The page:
The problem with this hand is that your side doesn't tell a story. You have Ryan on an overpair but you are calling his bets with an underpair. You are basically saying you are floating him, but you need to have a pretty scary turn for that to be possible. Also, you know that Ryan loves his overpairs, yet you want to try to take him off of one. Uphill battle. You certainly don't have to play a hand well everytime, but you have to know when you were off in your read/play afterwards.

If you want to get better and or learn you will have to have a better way to analyze your play afterwards I think.

Sushi Cowboy said...

Just to clarify, I did not mean to imply that I had you on exactly QQ. I can see where I stated that I thought I was "notched" which I now retract. I felt like I was behind which includes but is not limited to being notched. My read was that you had a premium pair when you bet. Do I have "consistently amazing" reads on Ryan? I wish. But no. But every so often I get good reads that turn out to be accurate. This hand was one of those times. In that case I put you on exactly a high pocket pair. My range of hands for you was JJ-AA. TT was off the radar. So my range was too constrained but the pocket pair was correct. I assumed that I am at best chopping so I want to keep the pot small and go set mining. If you have JJ and feel like you are behind, are you going to fold for 7 chips? I'll see a flop.

Flop did not deliver my set. I am not going to pump the pot because I feel like I'm behind.

I call the pot sized flop bet because the flop was two suited. As I mentioned earlier if there are exactly three clubs on the board by the river then I don't feel you can call a large river bet because my read says you can't have a flush. As it turned out, once I hit my set, I cannot put you on a hand that is beating me anymore so I tune the bet to the valuish side instead of trying to come up with a number that you can't call.

My post was not trying to make "justifications" or analysis of my play. I just was transcribing my thought process.

What is my analysis?

a) Under no circumstances am I going to fold JJ for seven chips even if I feel I am behind.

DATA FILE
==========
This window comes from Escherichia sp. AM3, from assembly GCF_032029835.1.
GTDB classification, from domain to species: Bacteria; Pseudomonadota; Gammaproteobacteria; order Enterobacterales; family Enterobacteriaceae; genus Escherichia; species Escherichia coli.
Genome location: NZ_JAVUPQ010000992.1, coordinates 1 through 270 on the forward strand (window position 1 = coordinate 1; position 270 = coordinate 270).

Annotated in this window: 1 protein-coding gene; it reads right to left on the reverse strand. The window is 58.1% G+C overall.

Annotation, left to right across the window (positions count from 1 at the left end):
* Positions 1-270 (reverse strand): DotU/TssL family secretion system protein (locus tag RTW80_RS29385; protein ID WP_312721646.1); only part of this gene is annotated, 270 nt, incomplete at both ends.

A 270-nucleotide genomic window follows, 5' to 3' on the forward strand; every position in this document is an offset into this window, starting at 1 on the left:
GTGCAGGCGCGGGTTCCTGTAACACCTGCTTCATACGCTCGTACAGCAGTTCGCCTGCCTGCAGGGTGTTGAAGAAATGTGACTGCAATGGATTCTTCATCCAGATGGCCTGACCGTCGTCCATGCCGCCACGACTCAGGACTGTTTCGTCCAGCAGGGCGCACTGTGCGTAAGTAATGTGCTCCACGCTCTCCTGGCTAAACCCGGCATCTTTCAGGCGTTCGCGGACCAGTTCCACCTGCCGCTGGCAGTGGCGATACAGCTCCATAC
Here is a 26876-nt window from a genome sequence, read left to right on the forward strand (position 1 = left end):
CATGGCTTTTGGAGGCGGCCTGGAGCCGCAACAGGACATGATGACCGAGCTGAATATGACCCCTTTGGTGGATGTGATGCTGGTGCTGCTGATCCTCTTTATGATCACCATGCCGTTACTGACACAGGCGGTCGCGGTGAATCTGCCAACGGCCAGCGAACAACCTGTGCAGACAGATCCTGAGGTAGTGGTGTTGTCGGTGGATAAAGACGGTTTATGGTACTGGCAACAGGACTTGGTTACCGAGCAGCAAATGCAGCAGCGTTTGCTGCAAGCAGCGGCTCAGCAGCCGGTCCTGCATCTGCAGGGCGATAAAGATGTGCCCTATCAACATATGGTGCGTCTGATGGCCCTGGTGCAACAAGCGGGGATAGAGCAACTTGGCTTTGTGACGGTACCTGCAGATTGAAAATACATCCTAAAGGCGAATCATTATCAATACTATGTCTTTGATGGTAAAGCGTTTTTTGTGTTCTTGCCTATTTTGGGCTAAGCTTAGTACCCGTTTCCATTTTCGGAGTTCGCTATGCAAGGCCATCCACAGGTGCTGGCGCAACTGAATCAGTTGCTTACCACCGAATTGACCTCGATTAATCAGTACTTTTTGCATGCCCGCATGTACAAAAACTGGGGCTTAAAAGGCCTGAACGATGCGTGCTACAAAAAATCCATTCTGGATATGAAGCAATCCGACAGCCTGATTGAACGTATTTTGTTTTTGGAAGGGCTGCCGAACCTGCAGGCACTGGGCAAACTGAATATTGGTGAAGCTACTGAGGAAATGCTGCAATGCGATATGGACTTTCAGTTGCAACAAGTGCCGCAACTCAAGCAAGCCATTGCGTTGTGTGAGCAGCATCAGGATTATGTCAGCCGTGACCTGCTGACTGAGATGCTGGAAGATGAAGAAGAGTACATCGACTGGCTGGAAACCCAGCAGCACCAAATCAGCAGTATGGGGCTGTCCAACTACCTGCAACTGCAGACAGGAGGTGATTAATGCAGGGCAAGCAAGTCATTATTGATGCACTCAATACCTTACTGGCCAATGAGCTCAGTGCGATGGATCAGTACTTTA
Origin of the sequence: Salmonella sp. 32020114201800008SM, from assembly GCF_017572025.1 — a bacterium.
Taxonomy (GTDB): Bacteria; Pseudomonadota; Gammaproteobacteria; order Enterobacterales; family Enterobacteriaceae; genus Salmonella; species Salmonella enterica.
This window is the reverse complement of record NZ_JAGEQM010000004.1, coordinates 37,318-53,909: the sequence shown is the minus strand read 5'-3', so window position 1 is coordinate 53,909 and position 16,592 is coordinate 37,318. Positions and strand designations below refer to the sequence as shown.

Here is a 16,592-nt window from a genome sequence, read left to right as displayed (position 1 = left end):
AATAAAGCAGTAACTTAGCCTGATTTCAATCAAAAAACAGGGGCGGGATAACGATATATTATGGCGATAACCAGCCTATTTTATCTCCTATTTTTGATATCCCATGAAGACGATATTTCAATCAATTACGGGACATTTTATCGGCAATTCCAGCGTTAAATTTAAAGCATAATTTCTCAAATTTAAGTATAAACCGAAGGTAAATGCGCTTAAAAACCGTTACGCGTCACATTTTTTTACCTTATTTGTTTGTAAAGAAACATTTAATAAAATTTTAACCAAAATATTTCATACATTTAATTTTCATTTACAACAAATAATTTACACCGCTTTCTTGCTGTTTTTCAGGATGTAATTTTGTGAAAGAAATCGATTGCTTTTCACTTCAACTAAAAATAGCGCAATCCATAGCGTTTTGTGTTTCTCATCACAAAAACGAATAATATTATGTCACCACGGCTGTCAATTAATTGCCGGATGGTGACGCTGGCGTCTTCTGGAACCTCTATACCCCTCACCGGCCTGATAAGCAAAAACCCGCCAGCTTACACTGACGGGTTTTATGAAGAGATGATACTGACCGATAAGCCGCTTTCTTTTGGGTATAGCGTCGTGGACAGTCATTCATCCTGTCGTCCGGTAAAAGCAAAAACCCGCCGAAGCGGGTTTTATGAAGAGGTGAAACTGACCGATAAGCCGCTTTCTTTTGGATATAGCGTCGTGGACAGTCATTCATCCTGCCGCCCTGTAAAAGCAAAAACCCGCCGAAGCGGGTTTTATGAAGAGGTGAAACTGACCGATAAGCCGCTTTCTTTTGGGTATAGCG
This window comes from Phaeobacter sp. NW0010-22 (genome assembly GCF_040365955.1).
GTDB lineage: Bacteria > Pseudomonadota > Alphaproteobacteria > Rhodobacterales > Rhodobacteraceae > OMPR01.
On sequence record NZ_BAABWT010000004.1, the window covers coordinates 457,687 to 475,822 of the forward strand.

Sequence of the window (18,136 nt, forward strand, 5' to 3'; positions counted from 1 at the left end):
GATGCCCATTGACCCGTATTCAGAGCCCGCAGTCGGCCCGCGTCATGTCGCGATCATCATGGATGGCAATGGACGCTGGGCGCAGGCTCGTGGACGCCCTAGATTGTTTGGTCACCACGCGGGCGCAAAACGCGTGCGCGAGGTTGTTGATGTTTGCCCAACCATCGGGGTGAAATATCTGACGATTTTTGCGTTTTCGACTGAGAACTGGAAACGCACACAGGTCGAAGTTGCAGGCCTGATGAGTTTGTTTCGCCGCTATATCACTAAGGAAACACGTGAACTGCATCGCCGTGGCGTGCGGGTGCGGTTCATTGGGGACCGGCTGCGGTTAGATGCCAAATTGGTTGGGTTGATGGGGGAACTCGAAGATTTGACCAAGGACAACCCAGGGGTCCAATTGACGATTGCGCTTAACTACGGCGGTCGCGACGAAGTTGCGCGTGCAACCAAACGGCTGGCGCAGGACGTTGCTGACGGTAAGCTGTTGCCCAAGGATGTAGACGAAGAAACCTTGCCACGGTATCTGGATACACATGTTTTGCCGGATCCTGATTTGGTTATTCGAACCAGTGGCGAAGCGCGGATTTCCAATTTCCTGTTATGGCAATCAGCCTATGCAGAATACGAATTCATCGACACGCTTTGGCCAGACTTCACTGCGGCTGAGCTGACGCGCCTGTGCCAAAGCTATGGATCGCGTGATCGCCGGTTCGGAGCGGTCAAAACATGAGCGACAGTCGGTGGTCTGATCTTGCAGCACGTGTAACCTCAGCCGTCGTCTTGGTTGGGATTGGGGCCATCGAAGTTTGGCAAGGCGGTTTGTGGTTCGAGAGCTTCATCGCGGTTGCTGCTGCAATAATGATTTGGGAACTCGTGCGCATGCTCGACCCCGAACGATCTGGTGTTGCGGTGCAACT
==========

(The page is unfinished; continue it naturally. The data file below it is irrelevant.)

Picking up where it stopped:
b) My read was Ryan had a premium pair and I gave him just slightly too much credit but the read of pair was correct.

c) The call on the flop was the most suspect of the hand. I have not done the pot/implied odds analysis of this maneuver. I would not have bothered with this unless I had Ryan on a pocket pair. I concur that this is the weakest part of the hand.

Marshall said...

Ok well that does make more sense. The flop call was the worst part, and you are acknowledging that. By your read, you were basically playing 22. You were looking to flop a set and get paid off by Ryan with an over pair. That explains the flop call.

My take on the hand: You can find a better spot. There are too many "ifs". You NEEDED a club to peel off on the turn or river. You also needed it to not come running clubs. Also your read had to be right, and it was WAY off. I'm not sure how you think your read was anywhere near correct here. You had him on a hand that had you crushed, but you were crushing him. I think if you took it to a range of hands instead, then 10 10 would be in it. But you had him locked into an overpair, and played it accordingly.

I do like the idea of trying to take the pot from Ryan (It's basically the only reason I go to WNP ahha), but you should pick a spot where he doesn't have an overpair, and where you don't specific scare cards to come. Calling those pot sized bets when you are 'behind' can become very costly, very quickly.

Also, if I feel like I am for sure behind, I would fold JJ pre for 7. I just basically never get a read that strong from a standard bet.

On a side note, I wouldn't even bother trying to argue with me about these points because we won the War, and I will send you back to Yakima if I have to.

Ryan said...

OK, that's all I wanted; an acceptance that, given your read, your flop play was extremely suspect, even "bad," and that calling was the worst of your three options there.

If you have me on JJ, QQ, KK, or AA, then non-club A and K are no longer cards you can expect to use to bet me off a hand, so those aren't really safe "take it from him on the turn" outs.

Further, If I do have QQ, KK, or AA, there is a 50% chance I'm holding the club (If I have JJ, it's 100%), in which case, you aren't going to be me off when a club comes anyway, meaning that none of your clubs are reliable "take it from him on the turn" outs, either.

There's also the fact that I have never shown a consistent fear of the possible flush such that you should expect to be able to bet me off a premium pair even if I don't have a club.

All in all, an awful spot to be thinking in terms of calling the flop to steal on a later street, given your read.

Little did you know you were slow playing the whole time...